The same day Nova Scotia’s ‘renoviction’ ban was lifted earlier this week, a representative for Elly Archer’s new owner came to her door with a message.
“He said we were going to be kicked out,” Archer told CBC News in an interview Wednesday.
A renovation occurs when a landlord forces residents out of a building so that it can be renovated and then rented out to new tenants at significantly higher prices.
Archer lives in a house on Murray Hill Drive in Dartmouth, Nova Scotia, which has been converted into four one-bedroom apartments. The same owner owns another neighboring building which has also been transformed into four apartments.
All eight apartments received the same warning, said Adele Martell, who lives in the other building.
“He had nothing to show me, he had no papers,” Martell said. “He just said very briefly, ‘I’m sorry to have to do this to you, but I’m going to have to evict all the tenants of these apartments.'”
Archer and Martell said the owner’s agent told them they were “renovated” and that they should expect to receive the official document known as DR5 shortly. But both said their apartments had already undergone major repairs over the past three years.
“There’s actually nothing here that can be renovated. Everything is new,” Martell said. “I believe it’s just an excuse he’s giving so he can raise the rent as much as possible.”
Nova Scotia banned renovictions as a temporary measure related to the COVID-19 state of emergency in November 2020. The ban ended with the end of the state of emergency on Monday.
The province has made changes to the Residential Tenancies Act that require tenants to receive at least three months’ notice before a renovation. If a tenant does not agree to move out, the landlord must apply for an eviction order.
Property records for the two buildings on Murray Hill Drive show that the buildings officially changed hands on March 3. Kwesi Ellis of Toronto purchased the two properties, which are the only ones he owns in Nova Scotia.
CBC News contacted Ellis by phone. He confirmed he had recently purchased the buildings, but declined to comment further.
Archer, 66 and retired, has lived in the building for 15 years. She pays $676 a month. Martell, a single mother of two school-aged boys, has lived in the building for two years and pays $850 a month.
Both said they thought it would be impossible for them to find another apartment at the same price. Neither expected to hear of a renovation to their apartment building on the day the ban expired.
“I thought it was pretty nasty,” Archer said.
Archer said other tenants in the eight apartments included people in their 70s and 80s, some of whom had lived there for 30 or 40 years. Archer and Martell said they weren’t ready to sign a renovation deal and they weren’t ready to move.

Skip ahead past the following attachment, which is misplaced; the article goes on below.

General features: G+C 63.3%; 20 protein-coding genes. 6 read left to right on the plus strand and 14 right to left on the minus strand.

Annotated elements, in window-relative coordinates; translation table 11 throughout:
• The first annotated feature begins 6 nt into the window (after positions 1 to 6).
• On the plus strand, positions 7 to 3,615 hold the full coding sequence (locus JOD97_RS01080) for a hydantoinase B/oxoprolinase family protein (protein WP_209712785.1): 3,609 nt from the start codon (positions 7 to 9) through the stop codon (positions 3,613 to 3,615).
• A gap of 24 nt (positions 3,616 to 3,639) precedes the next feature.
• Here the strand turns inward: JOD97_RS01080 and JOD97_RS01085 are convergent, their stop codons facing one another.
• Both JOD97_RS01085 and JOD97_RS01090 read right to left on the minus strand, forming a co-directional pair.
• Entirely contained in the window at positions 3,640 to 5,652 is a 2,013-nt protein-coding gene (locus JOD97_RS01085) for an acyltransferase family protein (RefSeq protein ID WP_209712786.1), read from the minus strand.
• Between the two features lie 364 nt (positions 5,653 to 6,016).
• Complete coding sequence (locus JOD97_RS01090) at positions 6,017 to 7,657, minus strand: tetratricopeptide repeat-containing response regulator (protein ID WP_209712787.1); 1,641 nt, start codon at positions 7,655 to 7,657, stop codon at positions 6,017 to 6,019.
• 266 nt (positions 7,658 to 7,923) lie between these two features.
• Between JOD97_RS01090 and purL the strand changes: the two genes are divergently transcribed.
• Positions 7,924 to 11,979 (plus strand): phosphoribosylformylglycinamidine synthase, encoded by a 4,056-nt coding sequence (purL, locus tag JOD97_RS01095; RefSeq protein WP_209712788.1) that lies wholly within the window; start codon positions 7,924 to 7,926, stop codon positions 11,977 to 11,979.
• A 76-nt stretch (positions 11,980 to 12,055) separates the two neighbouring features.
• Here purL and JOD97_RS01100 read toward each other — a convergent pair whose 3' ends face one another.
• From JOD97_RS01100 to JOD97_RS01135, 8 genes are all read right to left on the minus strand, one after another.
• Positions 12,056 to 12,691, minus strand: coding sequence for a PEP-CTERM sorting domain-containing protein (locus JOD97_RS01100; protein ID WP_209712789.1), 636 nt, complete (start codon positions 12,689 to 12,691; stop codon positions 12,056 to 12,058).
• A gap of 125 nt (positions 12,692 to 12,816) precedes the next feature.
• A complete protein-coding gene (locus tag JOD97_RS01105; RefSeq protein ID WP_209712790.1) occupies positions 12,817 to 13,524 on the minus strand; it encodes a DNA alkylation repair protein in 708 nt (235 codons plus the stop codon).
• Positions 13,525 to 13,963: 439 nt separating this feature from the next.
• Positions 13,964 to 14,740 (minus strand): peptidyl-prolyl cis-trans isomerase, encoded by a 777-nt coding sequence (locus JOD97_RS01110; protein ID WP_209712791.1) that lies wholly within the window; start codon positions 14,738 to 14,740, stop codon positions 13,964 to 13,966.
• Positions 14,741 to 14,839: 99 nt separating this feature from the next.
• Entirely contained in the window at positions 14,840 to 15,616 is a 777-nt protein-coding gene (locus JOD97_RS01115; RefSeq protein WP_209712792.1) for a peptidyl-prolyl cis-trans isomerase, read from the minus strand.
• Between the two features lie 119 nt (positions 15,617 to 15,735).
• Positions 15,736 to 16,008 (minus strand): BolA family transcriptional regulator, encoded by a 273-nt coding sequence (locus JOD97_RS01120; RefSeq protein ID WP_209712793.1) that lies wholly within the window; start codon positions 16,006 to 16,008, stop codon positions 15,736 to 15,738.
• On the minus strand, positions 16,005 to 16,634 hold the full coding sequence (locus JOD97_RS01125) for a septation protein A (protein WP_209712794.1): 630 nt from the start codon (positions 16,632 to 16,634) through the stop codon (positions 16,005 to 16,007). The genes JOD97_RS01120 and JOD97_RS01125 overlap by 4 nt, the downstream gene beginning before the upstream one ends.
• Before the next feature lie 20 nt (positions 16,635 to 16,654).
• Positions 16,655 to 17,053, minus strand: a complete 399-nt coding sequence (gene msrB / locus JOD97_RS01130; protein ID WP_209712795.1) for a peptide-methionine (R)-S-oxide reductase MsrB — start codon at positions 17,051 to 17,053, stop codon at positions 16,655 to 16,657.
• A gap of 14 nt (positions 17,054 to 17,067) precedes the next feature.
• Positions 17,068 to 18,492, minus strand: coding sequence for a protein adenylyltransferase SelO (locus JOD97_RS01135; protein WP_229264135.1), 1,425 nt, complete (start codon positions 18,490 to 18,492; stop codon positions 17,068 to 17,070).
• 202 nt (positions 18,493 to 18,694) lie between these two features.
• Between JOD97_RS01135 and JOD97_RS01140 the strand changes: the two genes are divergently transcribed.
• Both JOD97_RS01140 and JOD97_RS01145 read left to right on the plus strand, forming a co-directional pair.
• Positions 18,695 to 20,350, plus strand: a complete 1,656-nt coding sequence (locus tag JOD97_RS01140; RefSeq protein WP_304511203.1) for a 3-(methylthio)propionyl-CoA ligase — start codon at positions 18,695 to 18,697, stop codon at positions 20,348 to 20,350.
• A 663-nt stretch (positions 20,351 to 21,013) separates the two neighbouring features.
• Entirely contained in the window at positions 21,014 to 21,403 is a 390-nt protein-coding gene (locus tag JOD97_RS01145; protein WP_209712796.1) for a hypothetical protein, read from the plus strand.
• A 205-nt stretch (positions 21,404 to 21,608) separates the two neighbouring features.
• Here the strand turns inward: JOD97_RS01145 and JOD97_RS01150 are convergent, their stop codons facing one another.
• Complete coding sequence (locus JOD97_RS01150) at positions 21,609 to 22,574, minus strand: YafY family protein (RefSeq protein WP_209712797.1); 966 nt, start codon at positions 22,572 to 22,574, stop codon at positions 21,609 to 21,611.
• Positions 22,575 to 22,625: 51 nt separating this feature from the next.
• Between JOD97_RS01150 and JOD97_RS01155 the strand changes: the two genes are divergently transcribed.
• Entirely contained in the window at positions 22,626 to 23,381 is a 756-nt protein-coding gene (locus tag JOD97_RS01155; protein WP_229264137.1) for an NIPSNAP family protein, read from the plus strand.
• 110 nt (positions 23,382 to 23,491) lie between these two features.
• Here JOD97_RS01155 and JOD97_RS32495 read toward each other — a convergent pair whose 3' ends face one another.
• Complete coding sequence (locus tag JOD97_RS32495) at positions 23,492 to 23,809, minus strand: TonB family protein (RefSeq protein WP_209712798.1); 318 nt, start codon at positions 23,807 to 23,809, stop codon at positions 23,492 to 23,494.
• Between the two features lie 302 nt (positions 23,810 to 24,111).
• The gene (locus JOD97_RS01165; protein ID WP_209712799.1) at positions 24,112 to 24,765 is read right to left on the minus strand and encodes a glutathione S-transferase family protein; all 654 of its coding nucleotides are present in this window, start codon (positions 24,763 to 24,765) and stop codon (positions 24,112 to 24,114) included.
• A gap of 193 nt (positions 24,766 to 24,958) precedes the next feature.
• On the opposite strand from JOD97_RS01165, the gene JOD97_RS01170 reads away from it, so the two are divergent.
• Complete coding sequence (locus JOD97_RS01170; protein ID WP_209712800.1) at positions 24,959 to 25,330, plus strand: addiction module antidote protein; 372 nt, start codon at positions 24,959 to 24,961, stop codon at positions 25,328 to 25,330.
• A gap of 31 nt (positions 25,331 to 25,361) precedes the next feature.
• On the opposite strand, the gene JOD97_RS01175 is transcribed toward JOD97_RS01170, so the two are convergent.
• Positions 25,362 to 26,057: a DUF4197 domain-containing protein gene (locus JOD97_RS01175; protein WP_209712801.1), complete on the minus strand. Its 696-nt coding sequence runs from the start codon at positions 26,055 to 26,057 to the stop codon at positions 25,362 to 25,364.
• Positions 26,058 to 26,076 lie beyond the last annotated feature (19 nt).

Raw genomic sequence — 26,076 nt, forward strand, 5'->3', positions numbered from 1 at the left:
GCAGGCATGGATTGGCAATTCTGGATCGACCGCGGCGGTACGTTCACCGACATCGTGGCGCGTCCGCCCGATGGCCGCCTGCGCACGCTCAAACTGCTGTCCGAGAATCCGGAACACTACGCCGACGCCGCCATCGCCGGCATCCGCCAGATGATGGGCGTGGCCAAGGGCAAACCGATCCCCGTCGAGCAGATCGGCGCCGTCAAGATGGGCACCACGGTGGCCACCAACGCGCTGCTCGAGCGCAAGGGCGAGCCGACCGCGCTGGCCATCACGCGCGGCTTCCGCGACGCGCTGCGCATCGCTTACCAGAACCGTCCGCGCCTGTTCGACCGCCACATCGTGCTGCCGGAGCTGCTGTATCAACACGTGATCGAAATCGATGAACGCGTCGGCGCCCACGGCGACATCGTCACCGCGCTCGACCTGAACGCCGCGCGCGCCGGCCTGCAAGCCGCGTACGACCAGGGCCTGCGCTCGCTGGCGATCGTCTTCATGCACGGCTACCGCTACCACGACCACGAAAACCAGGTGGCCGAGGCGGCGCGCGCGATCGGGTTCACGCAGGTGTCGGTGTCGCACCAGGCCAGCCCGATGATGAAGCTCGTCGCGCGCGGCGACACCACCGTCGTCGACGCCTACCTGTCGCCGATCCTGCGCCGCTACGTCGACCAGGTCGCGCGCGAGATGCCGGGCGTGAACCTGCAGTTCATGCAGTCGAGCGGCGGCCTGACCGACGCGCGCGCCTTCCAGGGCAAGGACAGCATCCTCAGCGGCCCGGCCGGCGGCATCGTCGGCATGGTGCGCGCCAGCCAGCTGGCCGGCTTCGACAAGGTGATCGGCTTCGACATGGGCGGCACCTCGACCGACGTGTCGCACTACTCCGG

“We’re definitely going to fight that,” Archer said. “I just want landlords to realize that there are good tenants out there, loyal tenants, and we’re being treated like crap right now.”
Claudia Chender, New Democrat MP for Dartmouth South, said that since the end of the renovation ban earlier this week, tenants of the two buildings on Murray Hill Drive and a third building have contacted her to say that they had received renovation notices.
“It’s not surprising,” Chender said, adding that she expects the same situation to happen in other areas. “That’s one of the main reasons we’ve continually tried to sound the alarm on this subject.”
Chender called for greater investment in non-market housing, which includes options like public, co-op and non-profit housing. She also said the NDP caucus wants the renovation ban reinstated temporarily until more housing can be created.
The provincial minister responsible for Service Nova Scotia, which includes the Residential Tenancies Program, said Thursday the province has not received any inquiries from landlords since the renovation ban was lifted on Monday. Colton LeBlanc said five requests had been submitted by Monday, but none had been heard.
“If the landlord has not applied to the rental board, gone through a hearing process and been approved, then that tenant should not be reconvicted and should file an application with the rental commission. rents,” said LeBlanc, Minister of Service Nova Scotia. and Internal Services.
LeBlanc said compensation is available for tenants who are wrongfully evicted. He says his ministry continues to look for ways to modernize the Residential Tenancies Act and work with other levels of government to create more affordable housing for Nova Scotians.
“These are various ministries that are all on deck to deal with this housing crisis that our province is facing.”